We've still got a ways to go, but we've also got a plan (that, 'fail to plan, plan to fail thing). Two rooms a day set right, and we should make it to the listing date. Yesterday we put the office to rights, sold two of the bookcases we won't need at the new house, and today I'm selling all the extra wooden chairs and a dining room rug. No rugs! The stager says rugs on floors (see quote at bottom re rugs) tell a buyer there's something wrong with the carpet, and since we're changing color schemes for the first time in 35 years, they're out the door later today. Online garage sales are the best thing since sliced bread, and I expect both to sell quickly. Next week, after all this is done we'll have housecleaners come in and attack the house top to bottom, then carpet cleaners will come in and deal with the playdoh stuck to the playroom carpet, the spot where the blue snow cone spilled, and any little spots where Lily told us she wasn't pleased we left her at home all by herself. So glad I managed to get a sensitive dog...
On a cheerier note, I finished reading all three of Susan Branch's autobiographies, and moved on to a library copy of a book she recommended. Book of Stillmeadow by Gladys Taber. Written in 1948 by a woman who bought an old, ramshackle house in Connecticut and carved out a life - it sounded somewhat dry, but oh my! Just pages into it I was turning the pages dog ear to go back and reread quotes, or write them down in my journal. Within one chapter I knew I had to either steal the library's copy or buy my own. It was one of those books. So I looked on Amazon and the book is no longer in production. I could buy a used copy, ranging from $35 to well over $100!!!!
I am a lover of books. I'd rather have a book than a new pair of shoes, or a purse, or dinner out, but that's pretty steep, even for me. So I decided I would just enjoy reading this copy from the library and be done with it. Went back to reading it, and within a few pages I climbed out of bed and went to Amazon and ordered a 'used good' copy for $42. A good chunk of my monthly allowance, but it's that wonderful. If Gladys was alive today I'd encourage her to run for President or at least some political office, and I'd have have have to meet her. The book cost me dinner for two at Applebees with a glass of something white and chilled for each. Or a gel pedicure. Or one tube of my makeup. Dinner would last under two hours, the pedicure would last a matter of weeks, and the book will be mine forever. If you can get a copy from your library, read it. Such wonderfulness! Then you can decide how you want to spend your own allowance, but don't be surprised if you choose as I did. I do understand she has a few more books but I'm scared to even check them out... I may end up putting them on my Christmas wish list, and according to Hobby Lobby Christmas is just around the corner!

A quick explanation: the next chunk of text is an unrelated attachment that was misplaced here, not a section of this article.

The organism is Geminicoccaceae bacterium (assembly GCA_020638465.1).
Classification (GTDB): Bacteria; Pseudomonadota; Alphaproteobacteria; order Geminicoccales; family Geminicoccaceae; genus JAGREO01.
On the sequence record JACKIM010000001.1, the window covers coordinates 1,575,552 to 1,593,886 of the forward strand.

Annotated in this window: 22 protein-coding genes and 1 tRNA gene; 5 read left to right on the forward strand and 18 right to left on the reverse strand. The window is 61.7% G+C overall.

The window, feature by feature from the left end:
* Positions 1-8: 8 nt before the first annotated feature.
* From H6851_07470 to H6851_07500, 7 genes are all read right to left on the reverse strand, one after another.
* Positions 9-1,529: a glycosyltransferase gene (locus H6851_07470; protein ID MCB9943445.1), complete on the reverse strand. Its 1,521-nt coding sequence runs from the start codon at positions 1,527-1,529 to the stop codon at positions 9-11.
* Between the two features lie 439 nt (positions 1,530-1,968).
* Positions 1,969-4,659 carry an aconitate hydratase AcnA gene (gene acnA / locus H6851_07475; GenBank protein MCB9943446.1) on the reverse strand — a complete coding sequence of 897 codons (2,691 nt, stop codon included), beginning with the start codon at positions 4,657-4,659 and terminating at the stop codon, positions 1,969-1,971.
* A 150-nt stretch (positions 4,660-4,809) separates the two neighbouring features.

Other than that, I've been making homemade strawberry shortcake (a must have for summer), knitting dishcloths because they're mindless and it's too hot to think any more than necessary, but knitting makes my hands happy. I've also been teaching the grandkids to do poolside shallow dives. I sooooo love the look on their faces as they try to enter the water face first. Heads down, elbows over ears, knees bent, tush out, and at the very last second they pull their head up and skim face first across the water. Oh, but it's hard to be brave! When you're little and sometimes when you're big.
Speaking of rugs, here's a quote from Gladys to enjoy:
My very best Oriental in the living room has lost most of its fringe, and the edges are scalloped. Star's first litter was born on it. She didn't like her box. The babies grew up digging at the rug, chewing it, wetting on it. Now I like that old rug better than any new one. Those were our first cocker babies, and I was so incredibly happy. I like to look at the old rug and see in memory those puppies tumbling across the pattern and wobbling up to me with their mouths full of fringe.
When a visiting friend said in distress, 'Oh, why don't you put down a grass rug and save this?" I asked, 'Save it for what? I'm living here now." page 50 of Book of Stillmeadow
There you go - 'save it for what? I'm living here now!"